Butera added that IRIBA Microfinance’s bankruptcy is attributed to the fact that its administration issued out loans to clients without security. “It became difficult for the district committee to recover loans from debtors, who had no security,” added Butera.
The liquidator, Marc Nkunduwemera, said his task is to establish the amount of funds IRIBA Microfinance owes its clients, total amount of non performing loans and the current value of the institutions assets. “After auctioning all assets and recovering loans in the hands of bad debtors, our next task shall be to pay all clients the bank owes money,” said Nkunduwemera.
The loan recovery meeting resolved to compile a list of all the microfinance loan defaulters, which will be submitted to courts of law by Thursday. “We have no option but to seek legal redress against the defaulters,” added Nkuduwemera.
Also present was the District coordinator of cooperative societies Appolinaire Habyakare, and the district Executive Secretary, Sinese Museveni.
Claude Mansell, KF10, Rwanda –
Microfinance is rarely associated with high technology. Neither is Africa. Yet here is Rwandan Microfinance Institution Vision Finance Company about to launch its pilot in mobile payments, in two of its 9 branches.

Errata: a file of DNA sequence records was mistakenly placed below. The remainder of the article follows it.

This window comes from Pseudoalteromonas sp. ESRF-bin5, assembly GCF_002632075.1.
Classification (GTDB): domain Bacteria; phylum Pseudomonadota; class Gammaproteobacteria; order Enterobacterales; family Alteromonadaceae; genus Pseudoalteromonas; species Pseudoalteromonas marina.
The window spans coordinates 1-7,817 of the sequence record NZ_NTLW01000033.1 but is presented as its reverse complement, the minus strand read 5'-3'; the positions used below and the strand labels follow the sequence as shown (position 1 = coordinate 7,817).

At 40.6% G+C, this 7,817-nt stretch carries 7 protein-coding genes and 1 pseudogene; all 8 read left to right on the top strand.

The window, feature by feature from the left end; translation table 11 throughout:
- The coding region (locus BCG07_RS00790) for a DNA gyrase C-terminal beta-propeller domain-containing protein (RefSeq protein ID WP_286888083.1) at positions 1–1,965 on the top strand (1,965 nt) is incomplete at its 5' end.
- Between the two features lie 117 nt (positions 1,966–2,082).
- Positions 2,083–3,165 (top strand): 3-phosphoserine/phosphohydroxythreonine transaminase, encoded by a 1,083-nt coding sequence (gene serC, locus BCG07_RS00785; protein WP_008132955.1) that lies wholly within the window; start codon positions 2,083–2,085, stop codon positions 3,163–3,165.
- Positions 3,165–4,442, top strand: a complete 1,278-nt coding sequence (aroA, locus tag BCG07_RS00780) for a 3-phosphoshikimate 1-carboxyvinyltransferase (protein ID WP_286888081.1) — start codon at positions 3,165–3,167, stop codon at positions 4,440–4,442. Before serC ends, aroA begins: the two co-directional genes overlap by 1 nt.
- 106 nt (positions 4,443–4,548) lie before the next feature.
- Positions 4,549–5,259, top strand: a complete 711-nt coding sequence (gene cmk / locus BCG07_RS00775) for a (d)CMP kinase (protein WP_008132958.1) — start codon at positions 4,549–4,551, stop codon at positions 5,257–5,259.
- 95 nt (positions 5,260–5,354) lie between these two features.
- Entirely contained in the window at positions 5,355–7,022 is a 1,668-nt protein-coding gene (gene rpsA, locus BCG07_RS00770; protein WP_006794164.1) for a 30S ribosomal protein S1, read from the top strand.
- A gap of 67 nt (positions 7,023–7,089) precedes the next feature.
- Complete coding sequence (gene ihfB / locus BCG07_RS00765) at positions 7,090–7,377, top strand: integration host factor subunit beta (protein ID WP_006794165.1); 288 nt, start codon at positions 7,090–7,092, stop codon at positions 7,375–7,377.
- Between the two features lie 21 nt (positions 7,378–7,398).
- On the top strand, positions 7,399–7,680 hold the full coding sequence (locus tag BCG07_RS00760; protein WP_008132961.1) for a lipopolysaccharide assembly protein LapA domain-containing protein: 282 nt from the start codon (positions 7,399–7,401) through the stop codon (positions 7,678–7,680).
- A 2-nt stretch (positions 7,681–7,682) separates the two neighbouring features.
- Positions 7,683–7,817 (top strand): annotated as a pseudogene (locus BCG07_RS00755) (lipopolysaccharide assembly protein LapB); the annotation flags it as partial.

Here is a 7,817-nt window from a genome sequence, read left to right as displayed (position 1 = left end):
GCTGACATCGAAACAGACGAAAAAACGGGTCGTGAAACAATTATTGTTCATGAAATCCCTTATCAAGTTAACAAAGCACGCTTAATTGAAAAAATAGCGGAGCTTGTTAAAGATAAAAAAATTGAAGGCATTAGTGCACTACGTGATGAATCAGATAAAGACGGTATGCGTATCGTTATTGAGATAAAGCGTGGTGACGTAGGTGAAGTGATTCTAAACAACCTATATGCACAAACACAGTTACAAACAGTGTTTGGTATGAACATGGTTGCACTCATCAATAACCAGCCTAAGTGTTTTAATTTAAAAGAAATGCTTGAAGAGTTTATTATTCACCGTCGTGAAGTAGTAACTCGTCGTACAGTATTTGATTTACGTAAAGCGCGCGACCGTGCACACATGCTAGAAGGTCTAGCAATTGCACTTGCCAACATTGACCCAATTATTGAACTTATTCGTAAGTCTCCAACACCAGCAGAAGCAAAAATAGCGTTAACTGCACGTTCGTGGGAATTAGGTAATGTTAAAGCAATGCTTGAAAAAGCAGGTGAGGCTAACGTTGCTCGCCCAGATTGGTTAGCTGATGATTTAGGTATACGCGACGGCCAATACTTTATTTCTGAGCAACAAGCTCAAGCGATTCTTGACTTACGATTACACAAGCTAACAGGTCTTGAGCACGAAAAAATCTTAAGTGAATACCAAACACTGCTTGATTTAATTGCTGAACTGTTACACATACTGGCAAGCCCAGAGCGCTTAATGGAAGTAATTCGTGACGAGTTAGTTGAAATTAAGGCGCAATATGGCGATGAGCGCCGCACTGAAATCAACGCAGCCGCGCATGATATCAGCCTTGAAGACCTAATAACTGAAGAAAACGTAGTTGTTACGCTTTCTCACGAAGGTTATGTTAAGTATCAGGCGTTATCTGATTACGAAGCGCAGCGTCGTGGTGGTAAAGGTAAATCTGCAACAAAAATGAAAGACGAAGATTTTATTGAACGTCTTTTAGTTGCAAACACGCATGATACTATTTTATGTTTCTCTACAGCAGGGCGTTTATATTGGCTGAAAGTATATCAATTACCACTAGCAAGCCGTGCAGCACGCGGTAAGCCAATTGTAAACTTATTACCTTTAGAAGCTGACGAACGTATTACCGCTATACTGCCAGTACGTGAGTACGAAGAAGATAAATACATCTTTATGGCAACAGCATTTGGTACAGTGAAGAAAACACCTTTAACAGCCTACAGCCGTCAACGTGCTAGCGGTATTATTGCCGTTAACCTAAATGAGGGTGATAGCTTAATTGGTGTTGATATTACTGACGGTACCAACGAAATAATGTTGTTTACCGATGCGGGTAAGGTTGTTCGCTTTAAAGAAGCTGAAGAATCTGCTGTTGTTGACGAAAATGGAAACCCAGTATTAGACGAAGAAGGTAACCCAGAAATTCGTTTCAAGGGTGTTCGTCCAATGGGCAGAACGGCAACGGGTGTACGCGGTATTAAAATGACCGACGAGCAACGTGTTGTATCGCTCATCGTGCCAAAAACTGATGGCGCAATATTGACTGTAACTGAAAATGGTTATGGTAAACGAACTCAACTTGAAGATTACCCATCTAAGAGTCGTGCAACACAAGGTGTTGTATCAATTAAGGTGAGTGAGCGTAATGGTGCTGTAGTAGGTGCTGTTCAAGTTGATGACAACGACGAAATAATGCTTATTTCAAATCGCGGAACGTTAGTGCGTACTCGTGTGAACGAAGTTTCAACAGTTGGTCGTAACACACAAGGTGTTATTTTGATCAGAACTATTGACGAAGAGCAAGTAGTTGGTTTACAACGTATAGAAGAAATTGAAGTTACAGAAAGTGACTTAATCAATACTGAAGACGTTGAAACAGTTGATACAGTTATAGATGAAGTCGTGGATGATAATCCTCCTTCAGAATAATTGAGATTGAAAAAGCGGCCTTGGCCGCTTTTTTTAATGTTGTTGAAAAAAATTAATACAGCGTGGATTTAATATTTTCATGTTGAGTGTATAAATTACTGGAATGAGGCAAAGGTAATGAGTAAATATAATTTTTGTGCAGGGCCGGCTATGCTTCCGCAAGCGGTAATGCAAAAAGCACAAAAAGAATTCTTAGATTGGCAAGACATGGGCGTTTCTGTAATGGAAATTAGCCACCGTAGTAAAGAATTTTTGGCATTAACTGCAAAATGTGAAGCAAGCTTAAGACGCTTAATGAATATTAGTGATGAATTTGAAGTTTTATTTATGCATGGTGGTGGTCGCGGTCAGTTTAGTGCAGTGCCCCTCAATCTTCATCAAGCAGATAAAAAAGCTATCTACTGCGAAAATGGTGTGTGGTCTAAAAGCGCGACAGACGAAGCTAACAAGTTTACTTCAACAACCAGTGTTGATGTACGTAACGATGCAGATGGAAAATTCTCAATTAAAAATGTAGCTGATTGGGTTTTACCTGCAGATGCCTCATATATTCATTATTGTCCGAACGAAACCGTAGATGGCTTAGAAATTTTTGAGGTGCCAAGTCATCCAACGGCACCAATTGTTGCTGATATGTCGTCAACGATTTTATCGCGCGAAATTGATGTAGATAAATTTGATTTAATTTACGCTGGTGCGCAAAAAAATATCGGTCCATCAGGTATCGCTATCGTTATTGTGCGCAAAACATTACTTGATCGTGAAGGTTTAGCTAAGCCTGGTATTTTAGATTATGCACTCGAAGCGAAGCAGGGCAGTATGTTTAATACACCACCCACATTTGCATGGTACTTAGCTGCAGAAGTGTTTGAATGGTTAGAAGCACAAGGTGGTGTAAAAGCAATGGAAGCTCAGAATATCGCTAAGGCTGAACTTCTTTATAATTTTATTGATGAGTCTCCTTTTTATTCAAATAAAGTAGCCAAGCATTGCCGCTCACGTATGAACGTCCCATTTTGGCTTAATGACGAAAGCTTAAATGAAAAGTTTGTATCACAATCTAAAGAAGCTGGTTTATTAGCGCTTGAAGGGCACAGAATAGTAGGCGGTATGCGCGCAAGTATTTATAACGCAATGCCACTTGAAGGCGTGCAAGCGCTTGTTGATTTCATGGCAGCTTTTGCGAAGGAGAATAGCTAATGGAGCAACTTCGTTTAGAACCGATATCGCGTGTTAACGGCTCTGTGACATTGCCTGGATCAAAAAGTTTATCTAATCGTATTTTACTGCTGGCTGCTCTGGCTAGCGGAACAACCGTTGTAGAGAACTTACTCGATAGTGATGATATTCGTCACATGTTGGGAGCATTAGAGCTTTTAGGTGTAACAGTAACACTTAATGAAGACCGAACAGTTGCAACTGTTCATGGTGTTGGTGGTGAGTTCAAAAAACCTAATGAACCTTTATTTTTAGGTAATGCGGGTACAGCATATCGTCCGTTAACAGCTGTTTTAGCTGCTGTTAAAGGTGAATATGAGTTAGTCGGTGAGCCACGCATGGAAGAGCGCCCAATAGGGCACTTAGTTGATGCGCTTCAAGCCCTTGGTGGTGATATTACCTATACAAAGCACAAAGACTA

In a partnership with World Vision and MTN, the leading phone company in Rwanda, Vision Finance Company (VFC) has started a 12 month project that will lead to 30% of its customers doing their monthly repayments via mobile phone. VFC will be the first microfinance institution (MFI) in Rwanda, a country that is making great progress in the application of ICT, to implement mobile payments in partnership with Triple Jump Advisory Services (a global capacity-building NGO for MFIs that operates under the umbrella of the Netherlands-based microfinance investment manager Triple Jump).
CEO of VFC, Shem Kakembo: “We are proud to be leading in this field, it gives us a competitive edge. It will greatly help our customers, and reduce our costs and business risks. Actually, it was Kiva who talked to us about the benefits of mobile payments and brought us in touch with Triple Jump”.